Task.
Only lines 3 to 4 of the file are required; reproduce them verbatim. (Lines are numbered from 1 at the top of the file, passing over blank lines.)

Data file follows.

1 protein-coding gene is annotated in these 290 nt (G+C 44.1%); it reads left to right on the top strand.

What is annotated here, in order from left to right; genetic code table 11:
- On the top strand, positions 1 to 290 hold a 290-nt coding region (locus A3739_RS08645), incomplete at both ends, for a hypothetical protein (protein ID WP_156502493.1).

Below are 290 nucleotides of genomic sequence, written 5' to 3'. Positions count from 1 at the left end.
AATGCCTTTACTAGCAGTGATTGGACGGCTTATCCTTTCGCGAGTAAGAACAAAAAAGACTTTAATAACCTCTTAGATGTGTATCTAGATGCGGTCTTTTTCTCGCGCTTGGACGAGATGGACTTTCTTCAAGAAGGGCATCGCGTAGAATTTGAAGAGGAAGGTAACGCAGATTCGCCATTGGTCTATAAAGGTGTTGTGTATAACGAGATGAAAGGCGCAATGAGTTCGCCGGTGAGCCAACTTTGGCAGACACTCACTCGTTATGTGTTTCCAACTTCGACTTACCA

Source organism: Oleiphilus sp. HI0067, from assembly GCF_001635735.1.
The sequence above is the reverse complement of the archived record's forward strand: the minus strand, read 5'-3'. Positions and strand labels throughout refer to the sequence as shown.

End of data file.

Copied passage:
- On the top strand, positions 1 to 290 hold a 290-nt coding region (locus A3739_RS08645), incomplete at both ends, for a hypothetical protein (protein ID WP_156502493.1).

Below are 290 nucleotides of genomic sequence, written 5' to 3'. Positions count from 1 at the left end.